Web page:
The delicious ice cream bars made from old bread at this acclaimed restaurant
Using upcycled food for good rather than just virtue is Matt Orlando's mission.
The taste of my fair-trade, organic, sustainably produced breakfast bar was not satisfying. It tasted like shit. I felt good about having eaten the healthy meal.
Therefore, he strives to shatter the stereotype that sustainable food isn't as tasty as it is virtuous.
His Copenhagen restaurant is equipped with a test kitchen that Orlando uses to study how Amass can use spent coffee grounds, old bread, vegetable trim, and more as valuable ingredients. He has a different approach to innovation because he doesn't keep it within the four walls of his restaurant. In order to scale up his experiments he is willing to partner with industrial producers so he can manufacture food with upcycled ingredients, which is appealing to a mass audience who might not necessarily care about sustainability in the first place.
An ice cream bar made from old bread has become one of Orlando's biggest achievements to date, a project he's been working on for years.
There was a need for a partner who would make use of the unsold, irregular bread of medium-sized Danish bakery Jalm&B at the beginning of the project. Following an upcoming collaboration with a brewery in 2018 for the production of bread-based beers, Orlando and Amass approached Kim Wejendorp, the company’s director of research and development, to see what they could do with the discarded breads.
By covering the bread with water and heating it to the point where the starches broke down into sugars, Orlando and Wejendrop used Amass' sister brewery Broaden & Build, which has since closed, which was a victim of the pandemic, to treat it like the beginning stages of making beer. After reducing the liquid, they dissolved it into a syrup, mixed it with dairy, and spun it into ice cream, which is now available for sale in stores.
Previously, we had reported on the efforts of the team, who had served the ice cream at a Copenhagen food festival, where it had been well received by the attendees. The ice cream had a malty, honeyed flavor and had been accompanied by no additional sugar added to it. Furthermore, Irma, a local equivalent to Whole Foods, expressed interest in carrying the ice cream in their stores as well.
Orlando and Wejendrop's reaction to the confection made them realize that they could build partnerships with companies of industrial scale to reduce large waste streams that could have a significant impact on the environment beyond their restaurant.
As a result of the pandemic, Orlando says that they were able to get extra “headspace” to really understand what they were doing and how to scale it. As they worked on the recipe, however, they soon encountered a problem as they had to make a product that could be sold in grocery stores rather than at food festivals or restaurants. They encountered a number of obstacles as they worked on their product.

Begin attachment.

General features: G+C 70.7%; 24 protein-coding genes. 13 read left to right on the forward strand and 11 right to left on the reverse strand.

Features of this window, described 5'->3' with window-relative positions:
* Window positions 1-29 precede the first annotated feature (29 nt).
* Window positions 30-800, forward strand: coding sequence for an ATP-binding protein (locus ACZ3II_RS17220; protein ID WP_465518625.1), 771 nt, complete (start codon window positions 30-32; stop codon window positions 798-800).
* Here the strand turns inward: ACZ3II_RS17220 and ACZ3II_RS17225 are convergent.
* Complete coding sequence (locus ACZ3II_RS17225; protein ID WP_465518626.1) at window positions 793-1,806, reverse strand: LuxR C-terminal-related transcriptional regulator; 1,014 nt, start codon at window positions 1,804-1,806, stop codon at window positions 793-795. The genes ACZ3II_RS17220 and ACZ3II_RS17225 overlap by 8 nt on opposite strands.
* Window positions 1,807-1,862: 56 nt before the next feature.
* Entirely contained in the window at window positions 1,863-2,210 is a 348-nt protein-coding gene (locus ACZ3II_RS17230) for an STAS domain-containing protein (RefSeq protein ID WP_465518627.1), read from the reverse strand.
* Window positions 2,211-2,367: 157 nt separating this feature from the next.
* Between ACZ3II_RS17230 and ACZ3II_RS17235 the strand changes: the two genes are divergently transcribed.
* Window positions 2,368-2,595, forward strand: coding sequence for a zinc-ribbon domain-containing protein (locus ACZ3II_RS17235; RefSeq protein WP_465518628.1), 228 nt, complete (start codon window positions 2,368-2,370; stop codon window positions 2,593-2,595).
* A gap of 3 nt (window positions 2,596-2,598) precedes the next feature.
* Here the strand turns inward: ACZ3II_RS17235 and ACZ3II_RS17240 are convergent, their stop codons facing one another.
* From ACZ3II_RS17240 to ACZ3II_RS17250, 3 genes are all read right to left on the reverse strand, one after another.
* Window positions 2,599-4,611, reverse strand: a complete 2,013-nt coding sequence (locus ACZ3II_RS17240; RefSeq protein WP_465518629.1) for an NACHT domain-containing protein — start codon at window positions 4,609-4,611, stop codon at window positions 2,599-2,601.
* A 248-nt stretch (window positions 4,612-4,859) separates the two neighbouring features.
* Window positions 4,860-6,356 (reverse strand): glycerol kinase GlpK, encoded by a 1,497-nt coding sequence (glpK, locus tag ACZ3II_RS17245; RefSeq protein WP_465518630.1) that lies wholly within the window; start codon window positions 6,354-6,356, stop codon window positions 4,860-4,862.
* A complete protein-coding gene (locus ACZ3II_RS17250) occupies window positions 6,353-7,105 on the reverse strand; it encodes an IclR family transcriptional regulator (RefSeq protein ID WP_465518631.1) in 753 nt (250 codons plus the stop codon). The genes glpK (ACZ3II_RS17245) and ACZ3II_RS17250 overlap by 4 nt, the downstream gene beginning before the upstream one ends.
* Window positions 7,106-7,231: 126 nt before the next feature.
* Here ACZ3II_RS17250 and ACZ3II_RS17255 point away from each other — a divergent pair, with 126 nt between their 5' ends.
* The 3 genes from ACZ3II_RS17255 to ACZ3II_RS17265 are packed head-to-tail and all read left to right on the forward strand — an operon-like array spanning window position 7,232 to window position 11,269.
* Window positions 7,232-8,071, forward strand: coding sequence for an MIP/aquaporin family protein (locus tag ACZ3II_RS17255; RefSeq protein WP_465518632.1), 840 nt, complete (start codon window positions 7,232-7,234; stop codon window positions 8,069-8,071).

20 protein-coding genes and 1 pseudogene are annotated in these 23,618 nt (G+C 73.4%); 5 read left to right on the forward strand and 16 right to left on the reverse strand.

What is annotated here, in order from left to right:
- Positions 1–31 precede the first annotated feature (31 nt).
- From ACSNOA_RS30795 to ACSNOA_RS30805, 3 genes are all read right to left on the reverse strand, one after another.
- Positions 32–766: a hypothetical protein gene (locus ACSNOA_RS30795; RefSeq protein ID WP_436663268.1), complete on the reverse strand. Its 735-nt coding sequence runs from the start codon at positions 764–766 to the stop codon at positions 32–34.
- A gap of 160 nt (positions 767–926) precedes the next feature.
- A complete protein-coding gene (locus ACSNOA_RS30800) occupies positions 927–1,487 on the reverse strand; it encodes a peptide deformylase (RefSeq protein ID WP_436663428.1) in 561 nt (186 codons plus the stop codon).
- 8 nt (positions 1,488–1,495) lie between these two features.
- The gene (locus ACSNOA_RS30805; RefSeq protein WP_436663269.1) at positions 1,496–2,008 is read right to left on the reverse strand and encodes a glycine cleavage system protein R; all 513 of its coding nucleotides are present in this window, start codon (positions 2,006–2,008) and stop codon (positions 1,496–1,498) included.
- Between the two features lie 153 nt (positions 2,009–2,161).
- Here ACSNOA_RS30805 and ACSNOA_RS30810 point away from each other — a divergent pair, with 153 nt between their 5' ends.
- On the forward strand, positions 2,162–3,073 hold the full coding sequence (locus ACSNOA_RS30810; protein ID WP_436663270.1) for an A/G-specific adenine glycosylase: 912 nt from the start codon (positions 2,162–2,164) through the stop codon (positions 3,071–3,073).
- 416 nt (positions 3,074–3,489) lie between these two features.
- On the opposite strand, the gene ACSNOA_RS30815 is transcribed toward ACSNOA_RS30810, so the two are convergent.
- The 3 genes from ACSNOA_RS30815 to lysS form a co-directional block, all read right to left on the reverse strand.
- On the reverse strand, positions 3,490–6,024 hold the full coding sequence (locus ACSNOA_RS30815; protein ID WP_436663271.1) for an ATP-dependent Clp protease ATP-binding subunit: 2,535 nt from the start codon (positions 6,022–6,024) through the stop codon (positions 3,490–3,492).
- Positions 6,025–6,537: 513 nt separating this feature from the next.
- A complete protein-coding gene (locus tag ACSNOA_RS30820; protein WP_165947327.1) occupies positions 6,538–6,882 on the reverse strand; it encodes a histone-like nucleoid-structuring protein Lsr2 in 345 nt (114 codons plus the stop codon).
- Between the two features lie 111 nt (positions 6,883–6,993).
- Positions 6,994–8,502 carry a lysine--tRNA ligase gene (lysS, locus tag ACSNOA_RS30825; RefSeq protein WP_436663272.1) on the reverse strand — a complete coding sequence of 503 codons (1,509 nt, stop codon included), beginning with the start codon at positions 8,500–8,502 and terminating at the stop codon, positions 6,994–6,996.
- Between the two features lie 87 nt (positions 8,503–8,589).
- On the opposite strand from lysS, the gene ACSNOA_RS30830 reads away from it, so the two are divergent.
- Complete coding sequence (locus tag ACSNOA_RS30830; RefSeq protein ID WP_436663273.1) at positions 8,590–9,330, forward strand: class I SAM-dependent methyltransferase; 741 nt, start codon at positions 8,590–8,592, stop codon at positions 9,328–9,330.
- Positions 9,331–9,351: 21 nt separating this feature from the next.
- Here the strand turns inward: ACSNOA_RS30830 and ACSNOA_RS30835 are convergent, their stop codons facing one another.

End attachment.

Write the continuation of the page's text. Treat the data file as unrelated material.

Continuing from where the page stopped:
In their restaurants, chefs are concerned with the here and now. They do not really have to worry about creating foods that have shelf stability — foods that will still have the same taste and texture two months from now that they did the day they were made — as they did the day they were produced. In addition, ice cream can become unappealing over time if the processes aren’t well-stretched.
It was therefore decided that in addition to Jalm&B, they would partner with Hansens, a Copenhagen-based ice cream maker, on the project. As a result, Hansens found a way to accelerate the process even further by combining the right ingredients and techniques to prevent crystal formation, allowing ice cream to be firm enough for a stick in just a few short months. In addition to industrial-scale food production, Orlando also learned a lot about mass marketing when he made that final ice cream bar.
Amass initially thought it would be a good idea to sell the ice cream in individual cups. However, when they realized there was no market for that, they realized they had to meet the consumer where he/she was if they wanted them to try something as novel as bread ice cream. This was why they put it on a stick, added a caramel center and dipped it in chocolate instead of forcing the issue.
As far as I am concerned, the three-pack of treats, each of which contains the equivalent of a thick slice of discarded bread, has been a huge hit. Irma has begun selling these bars at its employee cafeteria, while Novo Nordisk has begun serving them there as well. A few weeks into the process, Hansens has already contacted Amass to let them know they are selling out of the bread ice cream, and they are ready to make another batch. In addition to this, Hansens may make the bread ice cream part of its permanent repertoire of ice creams.
It was achieved by Amass, Jalm&B, and Hansens that nearly 700 lbs of food waste were converted into 15,000 ice cream bars in the first run. Orlando assures me that Amass is working hard on performing an alchemical process with other byproducts as well, but that it will be far more appetizing than you’d imagine what spent coffee grounds or left-over bran from milled grain would taste like.